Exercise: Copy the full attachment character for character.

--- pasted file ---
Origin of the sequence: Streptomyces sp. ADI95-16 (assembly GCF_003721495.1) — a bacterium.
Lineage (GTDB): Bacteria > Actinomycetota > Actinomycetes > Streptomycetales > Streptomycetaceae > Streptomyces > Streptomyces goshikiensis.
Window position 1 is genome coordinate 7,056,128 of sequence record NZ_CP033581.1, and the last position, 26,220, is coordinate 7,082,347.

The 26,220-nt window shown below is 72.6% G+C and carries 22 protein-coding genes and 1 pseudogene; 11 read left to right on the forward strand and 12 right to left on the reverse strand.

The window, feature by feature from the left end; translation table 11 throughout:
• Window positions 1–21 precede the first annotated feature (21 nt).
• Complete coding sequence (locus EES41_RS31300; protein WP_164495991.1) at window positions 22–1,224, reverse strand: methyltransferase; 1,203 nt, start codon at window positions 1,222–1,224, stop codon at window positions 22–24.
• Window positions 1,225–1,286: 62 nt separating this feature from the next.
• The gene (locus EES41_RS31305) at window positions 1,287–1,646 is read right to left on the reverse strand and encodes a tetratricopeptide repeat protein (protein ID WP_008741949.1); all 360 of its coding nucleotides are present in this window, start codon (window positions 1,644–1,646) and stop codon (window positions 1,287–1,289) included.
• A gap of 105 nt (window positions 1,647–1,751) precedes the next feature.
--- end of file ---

Origin of the sequence: Streptomyces sp. ADI95-16 (assembly GCF_003721495.1) — a bacterium.
Lineage (GTDB): Bacteria > Actinomycetota > Actinomycetes > Streptomycetales > Streptomycetaceae > Streptomyces > Streptomyces goshikiensis.
Window position 1 is genome coordinate 7,056,128 of sequence record NZ_CP033581.1, and the last position, 26,220, is coordinate 7,082,347.

The 26,220-nt window shown below is 72.6% G+C and carries 22 protein-coding genes and 1 pseudogene; 11 read left to right on the forward strand and 12 right to left on the reverse strand.

The window, feature by feature from the left end; translation table 11 throughout:
• Window positions 1–21 precede the first annotated feature (21 nt).
• Complete coding sequence (locus EES41_RS31300; protein WP_164495991.1) at window positions 22–1,224, reverse strand: methyltransferase; 1,203 nt, start codon at window positions 1,222–1,224, stop codon at window positions 22–24.
• Window positions 1,225–1,286: 62 nt separating this feature from the next.
• The gene (locus EES41_RS31305) at window positions 1,287–1,646 is read right to left on the reverse strand and encodes a tetratricopeptide repeat protein (protein ID WP_008741949.1); all 360 of its coding nucleotides are present in this window, start codon (window positions 1,644–1,646) and stop codon (window positions 1,287–1,289) included.
• A gap of 105 nt (window positions 1,647–1,751) precedes the next feature.